When the adorable kitten of an L.A. crime kingpin unexpectedly enters the life of two cousins, they will have to go through tough gangs, pitiless hit-men, and ruthless drug dealers who all claim him, to get him back. How hard can it be?
Rell's life is changed forever when a cute kitten comes to his door, and he names it Keanu. Unfortunately, one weekend later, Keanu is abducted by persons unknown. Now Rell and his cousin, Clarence, are men on a mission to find Keanu against the odds. Unfortunately, those odds prove to be perilously high as they find Keanu in the care of the ruthless gangster, Cheddar, and he will only part with him for a price. Now for that cute kitten, these two middle class bumblers find themselves neck deep in a dangerous alien world of drugs and gang violence with only their desperate audacity, creativity and sheer dumb luck giving them a chance to survive.Written by
Kenneth Chisholm (firstname.lastname@example.org)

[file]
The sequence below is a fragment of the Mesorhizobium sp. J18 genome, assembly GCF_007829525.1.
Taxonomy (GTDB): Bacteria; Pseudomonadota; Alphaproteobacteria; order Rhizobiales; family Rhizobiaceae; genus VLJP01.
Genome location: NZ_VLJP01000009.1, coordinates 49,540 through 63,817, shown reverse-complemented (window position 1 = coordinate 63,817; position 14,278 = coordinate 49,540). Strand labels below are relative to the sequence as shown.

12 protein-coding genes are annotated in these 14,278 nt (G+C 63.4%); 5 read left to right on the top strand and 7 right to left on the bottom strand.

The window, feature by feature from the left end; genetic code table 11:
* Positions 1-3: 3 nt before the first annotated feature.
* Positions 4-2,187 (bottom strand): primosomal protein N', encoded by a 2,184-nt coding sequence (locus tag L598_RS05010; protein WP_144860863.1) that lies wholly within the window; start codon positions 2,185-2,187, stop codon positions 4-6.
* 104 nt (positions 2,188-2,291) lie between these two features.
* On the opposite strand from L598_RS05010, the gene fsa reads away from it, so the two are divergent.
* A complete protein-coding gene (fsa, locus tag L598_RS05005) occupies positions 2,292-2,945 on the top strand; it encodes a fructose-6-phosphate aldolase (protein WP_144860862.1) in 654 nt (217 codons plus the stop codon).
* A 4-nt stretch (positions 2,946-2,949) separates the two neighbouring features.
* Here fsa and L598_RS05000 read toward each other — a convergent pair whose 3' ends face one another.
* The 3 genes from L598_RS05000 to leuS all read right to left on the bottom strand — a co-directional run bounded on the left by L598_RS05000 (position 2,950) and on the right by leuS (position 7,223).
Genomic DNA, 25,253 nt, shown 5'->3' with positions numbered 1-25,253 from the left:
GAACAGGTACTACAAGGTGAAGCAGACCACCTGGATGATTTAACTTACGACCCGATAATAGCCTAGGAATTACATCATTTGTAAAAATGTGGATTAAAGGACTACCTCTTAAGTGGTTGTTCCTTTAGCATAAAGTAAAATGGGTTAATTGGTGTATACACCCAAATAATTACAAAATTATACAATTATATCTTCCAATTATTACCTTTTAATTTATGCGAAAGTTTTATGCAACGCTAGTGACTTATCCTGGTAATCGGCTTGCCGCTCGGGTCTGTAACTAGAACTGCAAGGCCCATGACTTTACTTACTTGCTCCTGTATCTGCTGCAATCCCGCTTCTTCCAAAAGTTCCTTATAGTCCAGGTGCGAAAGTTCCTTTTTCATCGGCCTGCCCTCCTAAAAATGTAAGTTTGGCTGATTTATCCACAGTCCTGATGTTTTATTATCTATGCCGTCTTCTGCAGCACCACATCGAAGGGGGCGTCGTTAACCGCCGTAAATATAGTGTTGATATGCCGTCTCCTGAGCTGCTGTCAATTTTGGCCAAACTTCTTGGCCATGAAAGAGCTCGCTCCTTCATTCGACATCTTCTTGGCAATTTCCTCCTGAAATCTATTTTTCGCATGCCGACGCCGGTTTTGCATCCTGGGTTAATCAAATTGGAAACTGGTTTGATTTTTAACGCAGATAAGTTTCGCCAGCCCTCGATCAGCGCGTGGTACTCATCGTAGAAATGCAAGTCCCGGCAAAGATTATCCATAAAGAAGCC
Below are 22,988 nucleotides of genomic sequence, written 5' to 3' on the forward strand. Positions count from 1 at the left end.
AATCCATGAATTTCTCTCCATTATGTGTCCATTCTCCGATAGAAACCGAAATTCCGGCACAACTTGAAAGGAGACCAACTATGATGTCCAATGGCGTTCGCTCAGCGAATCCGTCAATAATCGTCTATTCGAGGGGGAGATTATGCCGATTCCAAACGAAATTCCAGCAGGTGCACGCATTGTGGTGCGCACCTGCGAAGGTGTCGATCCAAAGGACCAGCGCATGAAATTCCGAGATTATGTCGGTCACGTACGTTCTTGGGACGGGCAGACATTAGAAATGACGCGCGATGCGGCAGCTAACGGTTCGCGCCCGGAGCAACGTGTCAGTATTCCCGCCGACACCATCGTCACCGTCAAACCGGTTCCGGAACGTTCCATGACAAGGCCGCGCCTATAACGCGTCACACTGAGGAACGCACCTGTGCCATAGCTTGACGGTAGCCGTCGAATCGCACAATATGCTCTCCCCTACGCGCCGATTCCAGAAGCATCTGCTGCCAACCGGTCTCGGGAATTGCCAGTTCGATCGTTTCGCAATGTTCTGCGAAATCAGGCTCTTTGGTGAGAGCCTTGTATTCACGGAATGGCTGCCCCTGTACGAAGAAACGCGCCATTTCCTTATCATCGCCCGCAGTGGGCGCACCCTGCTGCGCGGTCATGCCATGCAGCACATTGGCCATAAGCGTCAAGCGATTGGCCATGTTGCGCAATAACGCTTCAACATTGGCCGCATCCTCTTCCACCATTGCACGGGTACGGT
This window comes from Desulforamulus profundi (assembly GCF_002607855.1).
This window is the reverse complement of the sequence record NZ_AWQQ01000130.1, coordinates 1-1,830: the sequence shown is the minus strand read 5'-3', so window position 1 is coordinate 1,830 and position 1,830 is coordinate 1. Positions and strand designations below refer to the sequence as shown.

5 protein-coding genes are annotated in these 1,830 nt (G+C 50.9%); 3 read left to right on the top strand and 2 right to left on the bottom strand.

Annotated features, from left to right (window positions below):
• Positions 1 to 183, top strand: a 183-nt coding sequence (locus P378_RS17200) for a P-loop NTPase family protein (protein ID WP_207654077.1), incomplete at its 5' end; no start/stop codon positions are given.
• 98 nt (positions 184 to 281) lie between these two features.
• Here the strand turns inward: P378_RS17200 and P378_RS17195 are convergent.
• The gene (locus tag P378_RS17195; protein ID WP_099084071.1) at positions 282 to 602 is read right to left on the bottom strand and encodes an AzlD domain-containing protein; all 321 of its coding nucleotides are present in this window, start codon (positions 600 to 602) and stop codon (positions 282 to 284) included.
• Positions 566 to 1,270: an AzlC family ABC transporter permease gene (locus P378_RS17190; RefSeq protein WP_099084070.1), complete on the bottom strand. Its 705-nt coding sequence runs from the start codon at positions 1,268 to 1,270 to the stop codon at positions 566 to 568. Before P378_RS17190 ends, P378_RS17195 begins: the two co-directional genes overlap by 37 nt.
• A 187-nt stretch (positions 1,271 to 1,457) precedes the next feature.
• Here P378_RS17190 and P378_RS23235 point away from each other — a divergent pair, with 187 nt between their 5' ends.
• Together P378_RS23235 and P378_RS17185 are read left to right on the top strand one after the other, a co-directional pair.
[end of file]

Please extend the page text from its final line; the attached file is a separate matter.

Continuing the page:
Seven cats and kittens played the title character. Each one received a case of Fancy Feast and an assortment of cat toys. Since Keegan-Michael Key is allergic to cats, he had to take a medication in order to interact with them. See more »
Clarence (as Shark Tank) tells Cheddar he should keep his safety on. The gun he is using can't have the safety engaged with its currently un-cocked hammer. See more »
Thin and Over-Stretched, This Concept Doesn't Have the Legs for Feature-Length
Key and Peele, in their first starring vehicle, play a pair of soft suburban dudes who somehow find themselves acting like thuggish, grizzled killers to retrieve a stolen kitten (the titular Keanu). It's a terrible screenplay, but at least the laughs are there for the first act. After that, it falls into endless re-hashes, basically telling the same two or three jokes against a different backdrop for the length of the picture. I loved these guys on TV, but Keanu doesn't do a great job of highlighting their versatility and eventually goes beyond satire to become exactly the type of movie they're lampooning. Would've made a hilarious five-minute fake trailer on the small screen, which may shine a light on the type of growing pains to expect if they continue this transition to feature-length material.
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